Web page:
In view of recent findings showing that mushrooms are effective in the treatment of oxidative stress, we have determined the levels of various enzymes associated with the removal of ROS (superoxide dismutase, catalase, peroxidase, GSH-reductase, NADPH-cytochrome C reductase, laccase) as well as tyrosinase and in the following mushrooms: Polyporus umbellatus, Agaricus blazei, Pleurotus ostreatus and Hericium erinaceus.


Antioxidant enzyme activities in these select mushrooms were investigated by simulating the intestinal tract of the human body with the following proteolytic enzymes:

1.Pepsin (500 IU/tablet) at pH 2 for 30 min. at 37ºC in an incubator with orbital shaking

2.Trypsin (500 IU/tablet) at pH 7.6 for 30 min. at 37ºC in an incubator with orbital shaking.


It was found the following:

Table 1 Enzyme Activity in presence of Proteolytic Enzymes (U /500 mg Biomass)*


Polyporus umbellatus

Agaricus blazei

Pleurotus ostreatus

Hericium erinaceus

Superoxide dismutase


11.8 10³ U

143.5 10³ U

13.043 10³ U

19.430 10³ U

Superoxide dismutase (SOD) + Pepsin

10.4 10³ U

115.9 10³ U

10,671 10³ U

17,544 10³ U

Superoxide dismutase (SOD) + Trypsin

11.1 10³ U

128.7 10³ U

11,940 10³ U

14.961 10³ U

NADPH Cyt. “P-450” reductase

10,200 uM

7,500 Um

8,330 uM

4,620 uM

NADPHCyt. “P-450” reductase + Pepsin

10,800 uM

4,725 uM

4,957 uM

2,772 uM

NADPH Cyt. “P-450” reductase + Trypsin

11,000 uM

7,510 uM

3,716 uM

5,108 uM

GSH Reductase

15,4 U

510 U

69.6 U

21.74 U

GSH Reductase + Pepsin

4,3 U

84 U

6.9 U

20.9 U

GSH Reductase + Trypsin

13.55 U

517 U

18.55 U

21.80 U

 * Mycology Research Laboratories Ltd supplied the biomass samples of Agaricus blazei, Pleurotus ostreatus , Polyporus umbellatus and the Hericium erinaceus for the study. ( )

1. Highest levels of superoxide dismutase (SOD) (Tables 1,2) were recorded in Hericium erinaceus and Pleurotus ostreatus (19,430x103 U/500g biomass and 13,043x103 U/500g biomass, respectively), followed by Agaricus blazei (143.5x103 U/500g biomass) and Polyporus umbellatus (11.8x103 U/500g biomass). Incubation with pepsin induced a 10 to 20% decrease in enzyme activity, while trypsin decreased by 6-10%, in all species examined but Hericium erinaceus where the decrease was 20%.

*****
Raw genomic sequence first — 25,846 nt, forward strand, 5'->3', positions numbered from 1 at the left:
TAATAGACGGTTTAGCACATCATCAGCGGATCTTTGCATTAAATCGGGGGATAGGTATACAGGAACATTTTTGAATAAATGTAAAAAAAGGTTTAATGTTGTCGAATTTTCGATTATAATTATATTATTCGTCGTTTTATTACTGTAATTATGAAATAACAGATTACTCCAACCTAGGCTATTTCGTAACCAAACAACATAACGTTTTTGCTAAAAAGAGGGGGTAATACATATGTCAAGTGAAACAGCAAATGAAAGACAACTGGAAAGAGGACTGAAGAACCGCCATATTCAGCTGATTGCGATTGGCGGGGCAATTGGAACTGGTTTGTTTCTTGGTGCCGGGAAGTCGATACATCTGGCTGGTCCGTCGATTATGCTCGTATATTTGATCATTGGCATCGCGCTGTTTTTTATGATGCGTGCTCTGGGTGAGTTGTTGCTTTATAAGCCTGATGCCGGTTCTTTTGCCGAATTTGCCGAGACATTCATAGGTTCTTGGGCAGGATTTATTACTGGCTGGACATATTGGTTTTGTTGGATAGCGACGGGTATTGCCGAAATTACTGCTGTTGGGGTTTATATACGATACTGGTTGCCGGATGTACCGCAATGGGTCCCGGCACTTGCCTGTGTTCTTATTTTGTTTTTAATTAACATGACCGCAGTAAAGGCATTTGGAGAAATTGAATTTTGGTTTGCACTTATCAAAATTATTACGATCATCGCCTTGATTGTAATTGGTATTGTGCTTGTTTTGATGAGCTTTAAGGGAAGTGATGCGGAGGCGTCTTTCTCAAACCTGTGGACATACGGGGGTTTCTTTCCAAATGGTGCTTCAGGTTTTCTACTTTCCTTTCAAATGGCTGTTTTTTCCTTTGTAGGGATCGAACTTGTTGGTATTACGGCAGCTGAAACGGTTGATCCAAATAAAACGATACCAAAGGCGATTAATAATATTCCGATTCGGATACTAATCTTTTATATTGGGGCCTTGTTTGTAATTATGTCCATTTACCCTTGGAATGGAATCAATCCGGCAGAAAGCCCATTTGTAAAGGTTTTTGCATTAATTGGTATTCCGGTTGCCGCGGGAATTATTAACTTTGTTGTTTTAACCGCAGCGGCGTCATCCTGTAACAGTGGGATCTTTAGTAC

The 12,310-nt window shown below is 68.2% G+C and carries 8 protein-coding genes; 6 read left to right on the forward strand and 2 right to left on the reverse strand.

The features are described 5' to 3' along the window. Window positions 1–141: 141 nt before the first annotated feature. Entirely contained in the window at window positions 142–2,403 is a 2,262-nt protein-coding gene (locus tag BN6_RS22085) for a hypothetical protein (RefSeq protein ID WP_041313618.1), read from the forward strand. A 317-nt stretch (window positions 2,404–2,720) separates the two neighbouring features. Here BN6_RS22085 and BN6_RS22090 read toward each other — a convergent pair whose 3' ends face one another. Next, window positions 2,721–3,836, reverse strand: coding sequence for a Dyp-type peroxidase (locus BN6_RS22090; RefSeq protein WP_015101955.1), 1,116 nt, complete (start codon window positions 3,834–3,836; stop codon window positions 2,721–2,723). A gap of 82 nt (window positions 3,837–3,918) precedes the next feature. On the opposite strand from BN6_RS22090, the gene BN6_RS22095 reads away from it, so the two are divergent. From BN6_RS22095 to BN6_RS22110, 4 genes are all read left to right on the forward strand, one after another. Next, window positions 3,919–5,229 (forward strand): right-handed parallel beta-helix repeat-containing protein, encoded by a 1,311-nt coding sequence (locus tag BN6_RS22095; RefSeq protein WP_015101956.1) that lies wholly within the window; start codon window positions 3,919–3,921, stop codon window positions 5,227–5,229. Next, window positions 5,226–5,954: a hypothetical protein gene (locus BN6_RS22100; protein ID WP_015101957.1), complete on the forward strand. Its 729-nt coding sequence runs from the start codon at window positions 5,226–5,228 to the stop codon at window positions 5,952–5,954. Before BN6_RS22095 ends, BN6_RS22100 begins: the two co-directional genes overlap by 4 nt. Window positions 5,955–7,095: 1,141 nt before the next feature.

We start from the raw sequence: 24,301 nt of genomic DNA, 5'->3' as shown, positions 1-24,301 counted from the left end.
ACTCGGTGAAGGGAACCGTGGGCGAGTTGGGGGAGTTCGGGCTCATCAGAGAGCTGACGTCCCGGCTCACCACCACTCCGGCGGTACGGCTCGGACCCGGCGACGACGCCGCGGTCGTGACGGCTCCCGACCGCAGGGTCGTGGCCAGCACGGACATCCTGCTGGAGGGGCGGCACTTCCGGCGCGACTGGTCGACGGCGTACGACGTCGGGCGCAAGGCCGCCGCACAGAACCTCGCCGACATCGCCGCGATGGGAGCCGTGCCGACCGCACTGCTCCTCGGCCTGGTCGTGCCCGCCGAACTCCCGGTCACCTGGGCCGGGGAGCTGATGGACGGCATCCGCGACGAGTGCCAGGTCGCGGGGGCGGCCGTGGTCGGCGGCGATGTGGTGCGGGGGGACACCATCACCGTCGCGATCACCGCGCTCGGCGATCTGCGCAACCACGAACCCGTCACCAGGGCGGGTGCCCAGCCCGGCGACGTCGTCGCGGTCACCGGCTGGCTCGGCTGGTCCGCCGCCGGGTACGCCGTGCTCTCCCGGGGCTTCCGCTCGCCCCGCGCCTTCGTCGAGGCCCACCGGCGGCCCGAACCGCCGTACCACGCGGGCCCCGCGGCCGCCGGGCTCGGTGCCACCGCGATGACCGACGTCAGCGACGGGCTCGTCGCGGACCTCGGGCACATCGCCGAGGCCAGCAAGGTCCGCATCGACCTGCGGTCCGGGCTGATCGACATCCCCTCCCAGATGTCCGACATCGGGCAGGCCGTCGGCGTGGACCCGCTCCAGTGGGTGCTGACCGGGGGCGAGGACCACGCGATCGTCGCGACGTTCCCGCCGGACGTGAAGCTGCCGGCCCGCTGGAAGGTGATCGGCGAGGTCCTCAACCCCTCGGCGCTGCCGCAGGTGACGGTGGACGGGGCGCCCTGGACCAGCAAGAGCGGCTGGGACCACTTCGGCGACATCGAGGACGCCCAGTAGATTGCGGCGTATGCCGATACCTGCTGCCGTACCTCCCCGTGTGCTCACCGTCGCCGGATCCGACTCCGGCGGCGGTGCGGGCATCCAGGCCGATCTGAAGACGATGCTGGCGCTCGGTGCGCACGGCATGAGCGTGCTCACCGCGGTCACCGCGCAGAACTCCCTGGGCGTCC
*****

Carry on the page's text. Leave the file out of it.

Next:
2. NADPH-Cyt P450 reductase activity (Tables 1,2) was detected in all four mushroom species with Polyporus umbellatus exhibiting the highest activity (10,2 mU/500g biomass), followed by Pleurotus ostreatus (8,33 mU/500g biomass), Agaricus blazei (7,5 mU/500g biomass) and Hericium erinaceus (4,62 mU/500g biomass. In the presence of proteolytic enzymes, enzyme activity was decreased by 40% after pepsin treatment in Agaricus blazei, Pleurotus ostreatus and Hericium erinaceus. No change in the activity was found in Polyporus umbellatus. Interestingly under trypsin exposure only Pleurotus ostreatus showed a 50% reduction in the enzyme activity while in the other mushrooms no changes were measured.

3. Reduced glutathione, most commonly called glutathione or GSH, is a relatively small molecule ubiquitous in living systems. Significant levels of GSH reductase activity were measured Agaricus blazei (510 U/500g biomass), Pleurotus ostreatus (69.6 U/500g biomass) and Hericium erinaceus (21.74 U/500g biomass), with the lowest activity found in Polyporus umbellatus (15.4 U/500g biomass) (Tables 1,2). In the condition of the intestinal tract no change in the activity in Hericium erinaceus was detected under pepsin. However it was found a significant reduction of 70-80% under pepsin in Agaricus blazei, Pleurotus ostreatus and Polyporus umbellatus. With regards to trypsin effects no reduction of the enzyme activity was measured in Hericium erinaceus as well as in Agaricus blazei. Polyporus umbellatus showed a 12% reduction and Pleirozus ostreatus 34% decrease (Tables 1,2).4)


In conclusion, these studies suggest that important antioxidant and cytoprotective enzymes are present in all the different fungi examined, suggesting considerable potential for therapeutic strategies based on nutritional interventions with mushrooms to limit and/or prevent the adverse consequences associated with free-radical induced damage in neurodegenerative disorders.

*This article is a synopsis of two articles published in the Clinical Journal of Mycology Vol II. July 2009:

  1. Mushroom Nutrition as a Target for Novel Therapeutic Strategies: Relevance to Nutritional Approaches and Antioxidant Redox Mondulation in Antiaging Medicine. Calabrese V.1, Cornelius C.1, Cavallaro M.1, Cambria M.1, Toscano MA2
  2. Comparative Enzyme Analysis of Polyporus umbellatus, Agaricus blazei , Pleurotus osteratus and Hericium erinaceus. Cornelius C.1, Cavallaro M.1, Cambria M.T.1 Toscano M.A.2 and Calabrese V.1


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About Carolin Cornelius, Monia Cavallaro, Maria Scuto and Vittorio Calabrese

Carolin Cornelius, Monia Cavallaro, Maria Scuto and Vittorio Calabrese, Department of Chemistry and Biomedical Sciences, Faculty of Medicine, University of Catania, 95100 Catania, Italy. They may be contacted via